# Another combinatorics question

Considering 8-bit strings, how many strings contains at least two adjacent zeros?

Here is my progress.

0 zeros in string = 0

1 zero = 0

2 = 7

3 = ?

4 = $8\choose4$ - 2

5 = $8\choose5$

6 = $8\choose6$

7 = $8\choose7$

8 = $8\choose8$

But I can't figure out how it is with 3 zeros in string. Can you help me? Can you tell the rest of my consideration is all right? According to result, is has to be 201 in total, but it doesn't fit for my calculations.

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You will probably find it easier to count the strings that have no two adjacent $0$s. –  André Nicolas Nov 9 '11 at 20:29

To count the number of 8-bit strings that have exactly 3 zeros and at least 2 are adjacent, you can count the number of 8 bit strings with exactly 3 zeros, and subtract those in which they are not adjacent.

The number of 8-bit strings with exactly 3 zeros is $\binom{8}{3}$. To count those with no two zeros adjacent, consider placing the five $1$s, leaving space between them for possibly adding a $0$: $$\Box \quad1\quad \Box\quad 1 \quad\Box \quad 1 \quad \Box\quad 1 \quad \Box \quad 1\quad \Box$$ Now you will select three of the six boxes to place a zero in. There are $\binom{6}{3}$ ways of doing this. So the number of $8$-bit strings with exactly $3$ zeros, and at least two zeros adjacent is $$\binom{8}{3} - \binom{6}{3} = 56 - 20 = 36.$$

I don't know how you counted for $4$. Doing the same thing as above, there are $\binom{8}{4}$ strings with exactly four $0$s; if you place all the $1$s first, there are five places where a zero may go, so you need to subtract $\binom{5}{4}$ strings that have no two zeros adjacent; that gives $\binom{8}{4}-5 = 65$ strings.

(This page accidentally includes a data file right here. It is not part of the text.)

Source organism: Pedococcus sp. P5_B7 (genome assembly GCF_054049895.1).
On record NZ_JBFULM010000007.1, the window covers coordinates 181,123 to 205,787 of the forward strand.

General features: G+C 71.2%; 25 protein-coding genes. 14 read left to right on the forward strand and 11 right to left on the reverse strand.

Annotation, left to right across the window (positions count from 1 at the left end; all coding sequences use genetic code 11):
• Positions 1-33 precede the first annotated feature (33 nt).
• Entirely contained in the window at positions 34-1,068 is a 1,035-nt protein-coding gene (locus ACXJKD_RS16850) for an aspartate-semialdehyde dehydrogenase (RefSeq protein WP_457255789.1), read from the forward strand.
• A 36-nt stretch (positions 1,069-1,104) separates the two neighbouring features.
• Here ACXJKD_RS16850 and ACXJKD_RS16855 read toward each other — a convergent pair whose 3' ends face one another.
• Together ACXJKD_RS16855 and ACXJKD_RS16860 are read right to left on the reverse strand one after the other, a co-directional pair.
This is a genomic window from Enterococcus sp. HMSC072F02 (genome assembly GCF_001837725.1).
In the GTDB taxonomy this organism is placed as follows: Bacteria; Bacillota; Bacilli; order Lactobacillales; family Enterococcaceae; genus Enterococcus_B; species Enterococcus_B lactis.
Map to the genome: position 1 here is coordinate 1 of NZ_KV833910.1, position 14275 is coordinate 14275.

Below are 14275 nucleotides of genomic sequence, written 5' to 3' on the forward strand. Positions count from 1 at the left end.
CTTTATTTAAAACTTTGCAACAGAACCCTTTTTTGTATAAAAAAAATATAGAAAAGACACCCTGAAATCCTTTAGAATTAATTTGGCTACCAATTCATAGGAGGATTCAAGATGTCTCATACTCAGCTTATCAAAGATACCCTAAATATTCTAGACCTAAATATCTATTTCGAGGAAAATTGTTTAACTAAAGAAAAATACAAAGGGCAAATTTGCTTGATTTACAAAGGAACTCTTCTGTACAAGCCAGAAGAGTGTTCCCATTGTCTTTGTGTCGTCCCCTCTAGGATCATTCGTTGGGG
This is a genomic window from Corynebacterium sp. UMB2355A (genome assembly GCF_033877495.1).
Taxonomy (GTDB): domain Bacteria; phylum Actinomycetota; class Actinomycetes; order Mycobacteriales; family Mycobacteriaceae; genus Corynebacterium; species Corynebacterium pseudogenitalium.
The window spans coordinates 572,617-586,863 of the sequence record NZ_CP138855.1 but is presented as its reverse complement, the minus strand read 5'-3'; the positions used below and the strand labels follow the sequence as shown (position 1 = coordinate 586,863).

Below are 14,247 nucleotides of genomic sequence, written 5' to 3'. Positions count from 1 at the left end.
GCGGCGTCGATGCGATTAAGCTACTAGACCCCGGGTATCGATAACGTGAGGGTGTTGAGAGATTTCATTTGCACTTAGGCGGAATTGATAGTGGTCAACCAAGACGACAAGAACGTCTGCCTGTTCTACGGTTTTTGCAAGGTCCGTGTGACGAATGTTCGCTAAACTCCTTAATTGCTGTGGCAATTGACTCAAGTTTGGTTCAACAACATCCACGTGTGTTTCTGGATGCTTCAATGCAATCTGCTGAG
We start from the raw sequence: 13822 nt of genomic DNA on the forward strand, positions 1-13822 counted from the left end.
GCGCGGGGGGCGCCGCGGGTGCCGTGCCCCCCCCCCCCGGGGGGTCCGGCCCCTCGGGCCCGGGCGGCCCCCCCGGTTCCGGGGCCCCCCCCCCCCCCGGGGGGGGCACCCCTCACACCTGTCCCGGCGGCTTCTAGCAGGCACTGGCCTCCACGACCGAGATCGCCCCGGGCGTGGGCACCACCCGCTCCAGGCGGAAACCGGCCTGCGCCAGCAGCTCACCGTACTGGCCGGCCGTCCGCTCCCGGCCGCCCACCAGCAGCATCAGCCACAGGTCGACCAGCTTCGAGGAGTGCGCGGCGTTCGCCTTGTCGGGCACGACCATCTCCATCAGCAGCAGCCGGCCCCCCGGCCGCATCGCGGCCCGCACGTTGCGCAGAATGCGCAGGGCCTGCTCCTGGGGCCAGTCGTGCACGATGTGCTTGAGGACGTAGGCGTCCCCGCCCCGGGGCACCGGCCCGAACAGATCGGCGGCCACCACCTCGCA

The rest seem okay.

Using these totals, we have: $0 + 7 + 36 + 65+ 56+28+8+1=201$ total.

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Except brute force gives $201$. –  Thomas Andrews Nov 9 '11 at 20:52
@Thomas: Oops; I added $\binom{6}{3}$ to $\binom{8}{3}$ instead of subtracting; should be $36$. That will fix the total. Thank you. –  Arturo Magidin Nov 9 '11 at 21:00

The 'clever' way is to note that if $k$ is an $n$-bit number, such that there are no consecutive 1 digits, then the sum $x+2x = 3x$ is an $n+1$-bit number with all the ones occuring in pairs. And giving such an $n+1$-bit number, it is necessarily divisible by $3$.

So we want strings of length $n+1$ composed of $0$ and $11$. If $i+2j=n+1$, we can count the number of such strings with $i$ zeros and $j$ occurrences of $11$ as $i+j \choose i$.

So we can write this number as:

$$\sum_{i+2j=n+1} {i+j \choose j}$$

The number you are looking for is:

$$2^n - \sum_{i+2j=n+1} {i+j \choose j}$$

for $n=8$.

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You're complementing to deal with "consecutive 1s" instead of "consecutive 0s", right? You might want to mention that... –  Arturo Magidin Nov 9 '11 at 21:18
Whoops, quite right, I am counting 8-bit numbers without consecutive 1s, which should be the same as 8-bit numbers without consecutive 0s :) –  Thomas Andrews Nov 9 '11 at 21:24
I don't like characters :D I prefer explanation such as Arturo M. wrote. But I appreciate yours, because it is totally cool :)) –  Ondrej Janacek Nov 9 '11 at 22:00

The following is a less sophisticated version of the method of Thomas Andrews. We will count the complement, the strings that have no pair of consecutive $0$s. Then we can subtract this number from $256$, the total number of strings.

If there are no $0$s , the answer is easy, $1$. And if there is one $0$, the answer is equally easy, $8$.

We deal with two $0$s. So there will be six $1$s. Line them up in a row. The six $1$'s determine $7$ "gaps" (including the gaps at the two ends) that we can stuff a $0$ into. Choosing the $2$ gaps we use can be done in $\binom{7}{2}$ ways.

We deal next with three $0$s. So there will be five $1$'s, which determine $6$ "gaps" to stuff a $0$ into. Choosing the $3$ gaps we use can be done in $\binom{6}{3}$ ways.

Finally, we deal with four $0$s. We will have four $1$s, so $5$ gaps. The $4$ gaps we need for the $0$s can be chosen in $\binom{5}{4}$ ways.

That's all: if there are five or more $0$s, adjacency is unavoidable. Our count is therefore $$\binom{9}{0}+\binom{8}{1}+\binom{7}{2}+\binom{6}{3}+\binom{5}{4}.$$ (For fun, the easy cases of no $0$'s, one $0$ have been made to look like the others.)

Finally, calculate. We get $55$.

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Nice one, André :) –  Ondrej Janacek Nov 9 '11 at 22:02